You don’t get points for accepting someone who wants to be just like you. You get points for accepting someone who doesn’t want to be like you — that’s where the difficulty lies. -Malcolm Gladwell
A short weekend trip* to Kaduna State in Northern Nigeria revealed a piece of the puzzle overlooked in news about Nigeria. That piece is not easily uncovered because of stereotyping and the complexity of a society but here it is, on bold display—tolerance of the other—in Lere Town 30 kilometers east of Jos City.
Lere Emirates was established in 1870, by the fifth Sarkin Lere Muhammad Dankaka. To understand the origin of the founders of Lere one would have to go back deep into history to the Takrur region of present day Mauritania and Senegambia, where a kingdom once thrived under the Fulbe or Fulani. –Wikipedia.org
On May 1, 2016, eleven members of the Nigerian Field Society are introduced to Lere Emirate through the hospitality and wise words of the tolerant Emir, Brig. General Garba A. Mohammed rtd. The Emir honoured us with his presence and spoke of acceptance of ‘the other.’ He explained that in Lere Emirates there are several tribes that are not Fulani or Hausa but of other ethnic backgrounds. For today’s occasion members of the Piti Tribe demonstrate drumming, dancing, and horsemanship specific to the Piti tribe.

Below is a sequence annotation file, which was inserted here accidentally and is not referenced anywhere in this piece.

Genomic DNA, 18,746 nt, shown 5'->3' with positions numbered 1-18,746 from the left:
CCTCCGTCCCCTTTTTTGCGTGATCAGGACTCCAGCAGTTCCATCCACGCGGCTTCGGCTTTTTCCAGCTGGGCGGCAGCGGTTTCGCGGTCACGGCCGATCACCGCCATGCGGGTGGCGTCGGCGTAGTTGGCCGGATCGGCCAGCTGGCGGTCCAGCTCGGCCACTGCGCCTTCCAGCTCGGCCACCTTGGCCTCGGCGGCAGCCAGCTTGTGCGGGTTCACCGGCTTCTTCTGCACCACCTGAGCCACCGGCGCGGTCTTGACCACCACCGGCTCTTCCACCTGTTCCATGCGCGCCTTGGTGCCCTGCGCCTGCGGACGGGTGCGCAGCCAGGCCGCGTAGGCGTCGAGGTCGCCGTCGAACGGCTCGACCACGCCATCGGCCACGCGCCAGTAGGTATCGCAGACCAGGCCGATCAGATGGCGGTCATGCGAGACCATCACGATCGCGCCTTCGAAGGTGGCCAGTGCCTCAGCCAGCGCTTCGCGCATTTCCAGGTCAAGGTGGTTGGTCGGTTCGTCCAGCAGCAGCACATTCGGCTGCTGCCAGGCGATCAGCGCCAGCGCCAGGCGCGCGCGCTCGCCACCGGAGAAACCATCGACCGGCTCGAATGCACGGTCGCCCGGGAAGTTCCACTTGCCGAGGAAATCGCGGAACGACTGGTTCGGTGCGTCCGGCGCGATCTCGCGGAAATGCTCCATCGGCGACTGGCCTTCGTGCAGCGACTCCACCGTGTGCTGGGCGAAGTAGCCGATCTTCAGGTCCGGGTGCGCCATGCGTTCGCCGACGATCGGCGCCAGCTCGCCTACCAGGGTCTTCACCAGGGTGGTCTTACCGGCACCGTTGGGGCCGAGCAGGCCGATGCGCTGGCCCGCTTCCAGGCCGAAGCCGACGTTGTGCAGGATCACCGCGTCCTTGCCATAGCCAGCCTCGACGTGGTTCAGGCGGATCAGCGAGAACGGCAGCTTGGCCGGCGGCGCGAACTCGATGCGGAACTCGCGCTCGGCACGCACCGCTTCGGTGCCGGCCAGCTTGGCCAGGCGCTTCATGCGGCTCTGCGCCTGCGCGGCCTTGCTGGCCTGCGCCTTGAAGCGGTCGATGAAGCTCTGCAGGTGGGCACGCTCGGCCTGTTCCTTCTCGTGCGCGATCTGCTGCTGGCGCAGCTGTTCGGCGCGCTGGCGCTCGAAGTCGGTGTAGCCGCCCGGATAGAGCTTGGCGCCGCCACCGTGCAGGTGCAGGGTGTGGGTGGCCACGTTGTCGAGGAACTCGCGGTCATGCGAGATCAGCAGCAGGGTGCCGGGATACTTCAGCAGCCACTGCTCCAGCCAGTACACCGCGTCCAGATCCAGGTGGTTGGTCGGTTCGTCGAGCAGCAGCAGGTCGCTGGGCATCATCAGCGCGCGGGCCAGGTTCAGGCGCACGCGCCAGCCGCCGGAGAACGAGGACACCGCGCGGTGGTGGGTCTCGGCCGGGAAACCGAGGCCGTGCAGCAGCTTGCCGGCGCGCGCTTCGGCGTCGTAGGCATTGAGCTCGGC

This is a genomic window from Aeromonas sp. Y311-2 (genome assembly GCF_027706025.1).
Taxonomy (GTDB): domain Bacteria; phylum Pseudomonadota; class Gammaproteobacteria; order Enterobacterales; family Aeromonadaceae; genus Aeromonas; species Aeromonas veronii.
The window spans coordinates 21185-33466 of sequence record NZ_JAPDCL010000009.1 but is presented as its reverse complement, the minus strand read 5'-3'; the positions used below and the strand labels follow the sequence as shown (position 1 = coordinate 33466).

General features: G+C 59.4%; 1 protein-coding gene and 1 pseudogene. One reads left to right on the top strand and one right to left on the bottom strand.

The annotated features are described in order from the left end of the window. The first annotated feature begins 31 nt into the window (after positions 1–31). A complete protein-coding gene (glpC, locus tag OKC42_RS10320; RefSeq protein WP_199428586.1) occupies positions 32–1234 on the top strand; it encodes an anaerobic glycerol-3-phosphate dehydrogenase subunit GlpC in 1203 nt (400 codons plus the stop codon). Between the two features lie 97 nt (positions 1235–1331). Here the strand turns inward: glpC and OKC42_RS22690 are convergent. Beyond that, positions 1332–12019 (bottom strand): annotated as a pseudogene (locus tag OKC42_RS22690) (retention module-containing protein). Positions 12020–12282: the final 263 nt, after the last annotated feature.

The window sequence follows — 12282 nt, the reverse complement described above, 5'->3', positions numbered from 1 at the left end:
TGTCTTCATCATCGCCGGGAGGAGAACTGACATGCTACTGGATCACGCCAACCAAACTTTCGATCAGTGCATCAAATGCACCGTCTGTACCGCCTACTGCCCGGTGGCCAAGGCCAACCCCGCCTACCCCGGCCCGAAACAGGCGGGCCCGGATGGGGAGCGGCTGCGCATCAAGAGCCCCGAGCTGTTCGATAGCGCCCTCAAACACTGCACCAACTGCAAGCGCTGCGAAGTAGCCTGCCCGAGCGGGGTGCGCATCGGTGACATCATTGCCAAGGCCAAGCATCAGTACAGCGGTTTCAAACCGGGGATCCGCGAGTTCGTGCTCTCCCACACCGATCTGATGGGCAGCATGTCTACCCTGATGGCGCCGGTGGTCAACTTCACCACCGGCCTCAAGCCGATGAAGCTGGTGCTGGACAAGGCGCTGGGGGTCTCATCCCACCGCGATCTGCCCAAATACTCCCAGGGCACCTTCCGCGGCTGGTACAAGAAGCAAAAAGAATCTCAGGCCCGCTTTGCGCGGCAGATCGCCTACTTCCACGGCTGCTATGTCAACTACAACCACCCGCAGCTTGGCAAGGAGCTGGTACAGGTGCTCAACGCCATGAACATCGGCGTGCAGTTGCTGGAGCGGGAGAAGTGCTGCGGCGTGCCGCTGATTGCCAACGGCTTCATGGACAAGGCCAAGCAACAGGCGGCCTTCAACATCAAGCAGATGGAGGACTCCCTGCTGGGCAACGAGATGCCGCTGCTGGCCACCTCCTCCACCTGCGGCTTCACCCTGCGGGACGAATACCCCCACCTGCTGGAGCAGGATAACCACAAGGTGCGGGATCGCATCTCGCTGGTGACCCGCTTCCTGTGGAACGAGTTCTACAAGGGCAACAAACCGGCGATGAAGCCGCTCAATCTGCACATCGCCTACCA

Piti tribe population is approximately 8000 and according to Joshua Project, 80% follow a type of Christianity. Piti is a minor Kanji language of Nigeria.
The mainly Muslim crowds look on and thoroughly enjoy the exhibition. Cheers and shouts rise, loudly, as the warriors with spears race along the crowded road.
*Organized by Nigerian Field Society. Lead by Edouard Blondeau, Veronica Noxell, and Terri Brennan. The three-day trip took us to Kaduna, our hub radiating out of the 5th Chukker Polo Club. From there we travelled to Zaria to meet the Emir of Zazzau, Alhaji Shehu Idris; the Maggagin Garin of Zazzau, Mal. Ahmed Nuhu Bamalli; and to Lere Emirates to meet Emir, Brig. General Garba A. Mohammed rtd.
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